Santa Claus or Joulupukki as I know him in my own Finnish language has been a continuing presence in my life since my birth during the 1950s in Lapland, Finland. I am a Christmas child myself who was born in a city that resides both the Santa Claus’ Main Post Office at Napapiiri at the Arctic Circle and the long tradition of tourist industry around Santa/Julupukki, including the official University courses in Elf Profession. Just check here to believe it. I am not telling you fibs.
Once in a while, or quite often actually, researchers do tell you that Santa is a lie, check in here and if you still have doubts here it is in Finnish. Every now and then we are also reminded that adults think too much. I mean in no respect to demean the two articles presented here but I am convinced that whatever we believe does construct our reality, including the metaphysical reality of Santa. Check my previous 2010 posting here about what is the history of the Santa tradition I believe in.This year, like every year, it has come to pass that people are considering Santa and their Christmas traditions, including its political correctness and the commercialisation surrounding the modern practice of giving enormous amounts of presents to everyone. It boosts the economy, say the economists and many, if not all the shops rely on their Christmas sales to cover much of their yearly expenses. This makes it understandable that we keep on staring the Christmas markets earlier and earlier in the year. And who wouldn’t like to boost the economy? Or maybe not.
I live in Australia and find that the Christmas for me starts with the decorations at the shopping center, because otherwise, it is summer. The season comes as a great contradiction to my birth home of Rovaniemi, where the winter snow falls plentiful and it is freezing cold. In Australia, in the heat and the sun, it is quite hard for me to think about Christmas in the way I used to as a child. Now my traditions much come from having fun with the grandchildren and imagining with them how Santa would ride the skis from Lapland to deliver the presents Downunder.
My grandchildren know very well, where the line of the fairy-tale and the reality lies. They think that it is ‘cool’ that they, for example, know exactly where the North Pole is: that it is at Rovaniemi, Finland. And why do they know is because they have been there themselves. My six-year old granddaughter insists on this. “Mummu, I have actually been there twice.” There is no buts about it. She does not think about it philosophically, or in any metaphorical way. For her North Pole is where the Santa lives and because she knows the Santa, Rovaniemi for her is the North Pole. It is possible for children to think about Santa philosophically as well. At the age of five, my elder son asked me how long I thought Santa would live and when I answered: “As long as you believe in him”, he immediately said: “Oh, just like God!” That was also clear at one go and the end of the discussion.
Oh no, my granddaughter thinks about it all as a great potential for performance. She needs the right costume, and the right music and the right atmosphere and we are on. This will be the best Christmas ever performed. I bet it will include the music from the movie Trolls as for her it is the best dancing soundtrack possible to imagine.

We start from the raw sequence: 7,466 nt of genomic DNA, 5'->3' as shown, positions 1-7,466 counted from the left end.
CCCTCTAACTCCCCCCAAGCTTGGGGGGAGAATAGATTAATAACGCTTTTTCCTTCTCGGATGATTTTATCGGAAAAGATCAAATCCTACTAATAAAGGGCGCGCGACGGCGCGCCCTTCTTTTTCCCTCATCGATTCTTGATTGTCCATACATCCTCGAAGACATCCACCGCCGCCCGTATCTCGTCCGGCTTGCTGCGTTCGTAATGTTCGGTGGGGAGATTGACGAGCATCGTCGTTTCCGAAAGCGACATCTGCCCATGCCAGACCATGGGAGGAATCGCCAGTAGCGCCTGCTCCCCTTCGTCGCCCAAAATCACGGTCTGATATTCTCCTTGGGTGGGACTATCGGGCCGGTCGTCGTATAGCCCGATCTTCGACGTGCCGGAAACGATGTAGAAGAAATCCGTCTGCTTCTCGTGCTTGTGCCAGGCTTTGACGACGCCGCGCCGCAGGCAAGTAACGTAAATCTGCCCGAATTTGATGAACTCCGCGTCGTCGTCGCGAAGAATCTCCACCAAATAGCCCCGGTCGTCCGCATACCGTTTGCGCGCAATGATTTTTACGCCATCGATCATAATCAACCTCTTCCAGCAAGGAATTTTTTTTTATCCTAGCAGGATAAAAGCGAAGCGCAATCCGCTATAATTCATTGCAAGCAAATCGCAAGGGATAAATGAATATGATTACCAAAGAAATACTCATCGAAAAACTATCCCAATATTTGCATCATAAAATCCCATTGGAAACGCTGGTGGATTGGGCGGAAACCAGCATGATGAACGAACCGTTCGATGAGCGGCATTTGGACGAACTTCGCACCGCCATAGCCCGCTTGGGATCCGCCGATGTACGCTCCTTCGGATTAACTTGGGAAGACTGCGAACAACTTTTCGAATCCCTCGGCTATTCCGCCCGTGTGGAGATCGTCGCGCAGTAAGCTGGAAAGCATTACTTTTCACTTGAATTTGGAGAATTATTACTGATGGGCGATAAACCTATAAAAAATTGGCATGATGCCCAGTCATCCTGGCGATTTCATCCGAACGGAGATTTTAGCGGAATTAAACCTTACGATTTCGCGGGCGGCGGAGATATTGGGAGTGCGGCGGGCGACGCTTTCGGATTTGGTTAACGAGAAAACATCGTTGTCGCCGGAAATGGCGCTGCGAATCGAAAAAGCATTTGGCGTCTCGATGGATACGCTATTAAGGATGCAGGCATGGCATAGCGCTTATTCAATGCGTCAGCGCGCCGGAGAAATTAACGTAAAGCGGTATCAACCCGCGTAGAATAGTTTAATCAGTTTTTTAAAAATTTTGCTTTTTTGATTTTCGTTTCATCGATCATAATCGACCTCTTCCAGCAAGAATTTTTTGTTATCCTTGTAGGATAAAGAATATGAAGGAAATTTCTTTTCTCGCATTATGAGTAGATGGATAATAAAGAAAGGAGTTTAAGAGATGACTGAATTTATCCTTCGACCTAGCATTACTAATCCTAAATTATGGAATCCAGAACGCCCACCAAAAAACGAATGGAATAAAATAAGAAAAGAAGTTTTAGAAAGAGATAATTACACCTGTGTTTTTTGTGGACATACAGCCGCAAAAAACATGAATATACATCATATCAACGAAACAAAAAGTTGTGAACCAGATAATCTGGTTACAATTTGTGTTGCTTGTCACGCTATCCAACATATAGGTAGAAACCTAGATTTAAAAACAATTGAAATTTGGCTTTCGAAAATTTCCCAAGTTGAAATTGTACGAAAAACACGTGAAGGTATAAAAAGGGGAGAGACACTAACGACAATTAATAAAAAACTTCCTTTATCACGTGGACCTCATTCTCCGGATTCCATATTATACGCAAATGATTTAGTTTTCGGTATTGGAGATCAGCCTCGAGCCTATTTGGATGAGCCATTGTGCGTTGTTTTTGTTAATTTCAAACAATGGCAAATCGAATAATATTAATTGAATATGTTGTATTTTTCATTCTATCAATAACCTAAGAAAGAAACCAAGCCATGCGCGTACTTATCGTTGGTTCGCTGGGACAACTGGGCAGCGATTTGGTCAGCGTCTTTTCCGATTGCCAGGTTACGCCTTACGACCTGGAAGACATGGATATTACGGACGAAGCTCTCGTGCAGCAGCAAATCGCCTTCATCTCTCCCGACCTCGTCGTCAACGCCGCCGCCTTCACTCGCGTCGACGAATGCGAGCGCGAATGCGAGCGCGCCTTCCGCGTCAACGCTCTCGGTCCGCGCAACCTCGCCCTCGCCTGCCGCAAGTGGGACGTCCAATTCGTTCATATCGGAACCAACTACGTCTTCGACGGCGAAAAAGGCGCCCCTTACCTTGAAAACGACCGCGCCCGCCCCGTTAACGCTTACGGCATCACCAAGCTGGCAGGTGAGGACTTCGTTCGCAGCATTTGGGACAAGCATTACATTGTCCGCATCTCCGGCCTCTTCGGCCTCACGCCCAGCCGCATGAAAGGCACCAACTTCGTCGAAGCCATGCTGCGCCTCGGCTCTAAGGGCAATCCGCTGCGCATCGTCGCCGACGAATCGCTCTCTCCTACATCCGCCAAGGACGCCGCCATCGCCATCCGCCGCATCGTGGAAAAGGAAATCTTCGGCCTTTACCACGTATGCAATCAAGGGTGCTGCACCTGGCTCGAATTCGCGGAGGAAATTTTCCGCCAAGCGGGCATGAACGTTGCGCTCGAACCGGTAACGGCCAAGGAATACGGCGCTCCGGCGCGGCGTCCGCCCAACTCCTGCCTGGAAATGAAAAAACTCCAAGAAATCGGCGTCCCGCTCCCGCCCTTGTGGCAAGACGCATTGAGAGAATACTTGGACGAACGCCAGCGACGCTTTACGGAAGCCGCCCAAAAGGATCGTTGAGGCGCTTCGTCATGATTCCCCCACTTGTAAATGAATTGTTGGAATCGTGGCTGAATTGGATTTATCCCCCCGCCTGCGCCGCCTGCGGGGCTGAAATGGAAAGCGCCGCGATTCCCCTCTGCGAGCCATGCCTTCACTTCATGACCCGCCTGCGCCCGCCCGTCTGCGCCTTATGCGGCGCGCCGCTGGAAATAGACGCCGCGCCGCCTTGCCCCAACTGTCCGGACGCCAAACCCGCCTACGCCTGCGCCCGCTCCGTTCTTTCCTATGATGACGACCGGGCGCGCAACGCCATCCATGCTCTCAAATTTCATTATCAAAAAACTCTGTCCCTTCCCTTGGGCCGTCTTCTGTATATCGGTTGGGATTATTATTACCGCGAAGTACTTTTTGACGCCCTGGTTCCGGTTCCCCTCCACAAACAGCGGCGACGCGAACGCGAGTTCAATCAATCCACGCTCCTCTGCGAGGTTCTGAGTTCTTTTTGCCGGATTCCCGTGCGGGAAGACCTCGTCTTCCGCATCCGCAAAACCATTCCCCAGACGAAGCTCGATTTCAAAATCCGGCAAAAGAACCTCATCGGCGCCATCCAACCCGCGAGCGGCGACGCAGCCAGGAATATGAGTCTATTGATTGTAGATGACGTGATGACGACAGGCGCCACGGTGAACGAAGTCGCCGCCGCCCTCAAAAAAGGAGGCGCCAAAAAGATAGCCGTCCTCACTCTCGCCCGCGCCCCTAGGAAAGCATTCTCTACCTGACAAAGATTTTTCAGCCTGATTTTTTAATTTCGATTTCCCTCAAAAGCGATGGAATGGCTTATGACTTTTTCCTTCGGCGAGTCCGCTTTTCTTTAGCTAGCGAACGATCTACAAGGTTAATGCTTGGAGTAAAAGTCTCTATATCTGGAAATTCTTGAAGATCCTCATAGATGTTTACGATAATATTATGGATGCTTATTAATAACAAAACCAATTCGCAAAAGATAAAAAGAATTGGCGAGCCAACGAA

The other way, I get my Christmas spirit rising is through technology and internet. I plan on talking to my family situated around the world, especially the other granddaughter in London. We are planning on maybe decorating our Christmas trees together, at the same time, through connecting on Skype. At least we will build Lego Christmas decorations together in our weekly get-togethers. We will show and tell about all the little decorations I have collected and placed in our tree. They come with different memories of my family for generations. Before this tree decorating used to be on the 13th of December, because the Saint Lucia’s Day was my mother’s day. The family tradition carried to us from Sweden through the WWII when my mother was a refugee as a child there. We remember, I can tell it all to my grandchildren in my mother tongue, in Finnish.
This year, though, like last year, my grandchildren are in a hurry, and so am I. So, we might decorate the tree during the first week of December, already. The artificial trees that last and last make this longer season possible. The positive part is that we can even choose the colour of the tree as we fancy. This year it will be black. And from there on, sitting quietly, watching the lights on that tree reminds me of the Christmases past, present and the future. Baking cookies and the Karelian Pies with kids makes my Christmas real.
Our Christmas or Yule/Joulu traditions as I say it in Finnish might change and adjust into new technology, new environments and blend with new traditions. Still, for us the message of Santa remains the same: compassion, kindness, light, fun and caring. To me, it is no lie, it is a reality worth sharing with my family and friends and passing on to children and grandchildren.
If the spirit of Santa grows into a figure of a jolly old man or a strong grandma like woman, it might not be so bad to imagine that it is the spirit of the ages, all the good parts from Odin to St Nicolaus and many other unimaginable realities blended together into a consideration of others and their plight. It is not always about us. Mostly it is about the truth. So, how long does the Santa live? I still say that wherever or whenever you are, it depends on your own capability to imagine.